(HealthDay News) — The association of physical activity (PA) with pelvic floor disorders (PFDs) has been examined, with no link identified between PA in middle age and symptoms of PFDs, according to a study published online in BJOG: An International Journal of Obstetrics and Gynaecology.

Mari A. Kuutti, from the University of Jyväskylä in Finland, and colleagues conducted a cross-sectional observational study with retrospective PA assessment in a population sample of 1,098 47- to 55-year-old Finnish women. The associations of early PA (at age 17 to 29 years) and current PA at middle age were examined along with symptoms of PFD, including stress urinary incontinence, urge urinary incontinence, fecal incontinence, constipation or defecation difficulties, and a feeling of pelvic organ prolapse.

The researchers observed no independent association for current PA with symptoms of PFDs. The likelihood of urge urinary incontinence — but not symptoms of stress urinary incontinence, fecal incontinence, constipation or defecation difficulties, or pelvic organ prolapse — was increased for middle-aged women with an early adulthood history of competitive sports (odds ratio, 2.16). The likelihood of experiencing fecal incontinence, but no other symptoms of PFDs, was increased for women with a history of regular PA (odds ratio, 4.41).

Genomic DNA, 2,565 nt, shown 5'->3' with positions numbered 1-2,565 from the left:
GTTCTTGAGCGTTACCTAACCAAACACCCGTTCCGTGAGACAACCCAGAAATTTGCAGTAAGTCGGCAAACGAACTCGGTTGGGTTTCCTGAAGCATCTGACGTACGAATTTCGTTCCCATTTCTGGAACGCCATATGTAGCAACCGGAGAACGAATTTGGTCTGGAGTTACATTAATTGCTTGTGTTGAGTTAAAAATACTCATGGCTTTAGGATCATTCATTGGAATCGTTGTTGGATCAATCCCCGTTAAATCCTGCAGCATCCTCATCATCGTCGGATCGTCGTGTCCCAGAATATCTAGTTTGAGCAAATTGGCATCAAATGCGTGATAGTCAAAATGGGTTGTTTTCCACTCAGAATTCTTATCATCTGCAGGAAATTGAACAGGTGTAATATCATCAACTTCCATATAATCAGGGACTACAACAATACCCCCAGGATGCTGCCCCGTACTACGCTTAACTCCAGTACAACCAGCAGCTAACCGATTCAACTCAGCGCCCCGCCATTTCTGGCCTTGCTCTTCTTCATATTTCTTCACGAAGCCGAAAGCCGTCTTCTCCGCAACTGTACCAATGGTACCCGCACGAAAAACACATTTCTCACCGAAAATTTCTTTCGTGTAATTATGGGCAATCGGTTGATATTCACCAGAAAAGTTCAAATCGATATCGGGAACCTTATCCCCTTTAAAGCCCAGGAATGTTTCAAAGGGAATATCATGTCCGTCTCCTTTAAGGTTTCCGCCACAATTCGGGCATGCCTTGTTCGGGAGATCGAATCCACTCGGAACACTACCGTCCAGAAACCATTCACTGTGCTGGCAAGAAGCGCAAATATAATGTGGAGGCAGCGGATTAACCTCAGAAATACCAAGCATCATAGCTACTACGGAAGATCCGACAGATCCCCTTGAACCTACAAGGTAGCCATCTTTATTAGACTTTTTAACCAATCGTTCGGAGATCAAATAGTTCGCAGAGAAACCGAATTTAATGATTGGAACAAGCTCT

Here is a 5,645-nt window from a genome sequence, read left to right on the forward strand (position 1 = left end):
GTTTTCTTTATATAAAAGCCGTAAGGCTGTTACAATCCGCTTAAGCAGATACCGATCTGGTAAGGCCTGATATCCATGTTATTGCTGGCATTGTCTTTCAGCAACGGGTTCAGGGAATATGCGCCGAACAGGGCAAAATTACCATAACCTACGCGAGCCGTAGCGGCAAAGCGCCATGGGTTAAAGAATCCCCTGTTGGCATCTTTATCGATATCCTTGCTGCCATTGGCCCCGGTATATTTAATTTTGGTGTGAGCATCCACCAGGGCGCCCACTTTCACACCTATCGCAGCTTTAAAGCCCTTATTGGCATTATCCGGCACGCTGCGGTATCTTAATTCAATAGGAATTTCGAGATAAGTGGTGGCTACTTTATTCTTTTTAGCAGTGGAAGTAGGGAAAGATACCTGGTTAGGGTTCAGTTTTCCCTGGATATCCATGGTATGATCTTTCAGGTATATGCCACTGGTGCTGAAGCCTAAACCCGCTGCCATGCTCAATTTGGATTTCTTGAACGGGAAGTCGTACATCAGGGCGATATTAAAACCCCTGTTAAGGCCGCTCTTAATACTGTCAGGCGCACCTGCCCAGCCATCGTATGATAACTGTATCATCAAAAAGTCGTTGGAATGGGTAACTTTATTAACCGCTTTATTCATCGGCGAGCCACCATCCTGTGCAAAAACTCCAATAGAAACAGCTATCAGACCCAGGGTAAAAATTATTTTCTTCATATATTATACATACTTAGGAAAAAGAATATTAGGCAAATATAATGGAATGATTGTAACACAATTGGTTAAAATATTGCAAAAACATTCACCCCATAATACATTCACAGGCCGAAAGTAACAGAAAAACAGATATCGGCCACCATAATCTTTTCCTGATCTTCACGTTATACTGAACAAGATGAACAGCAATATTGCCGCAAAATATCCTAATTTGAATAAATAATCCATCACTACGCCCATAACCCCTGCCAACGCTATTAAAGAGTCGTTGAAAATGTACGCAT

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“Pelvic floor disorders can be prevented and rehabilitated; therefore, there is no need to be shy when seeking professional help,” a coauthor said in a statement. “Exercising according to a personalized exercise program made by a physiotherapist is safe and effective.”

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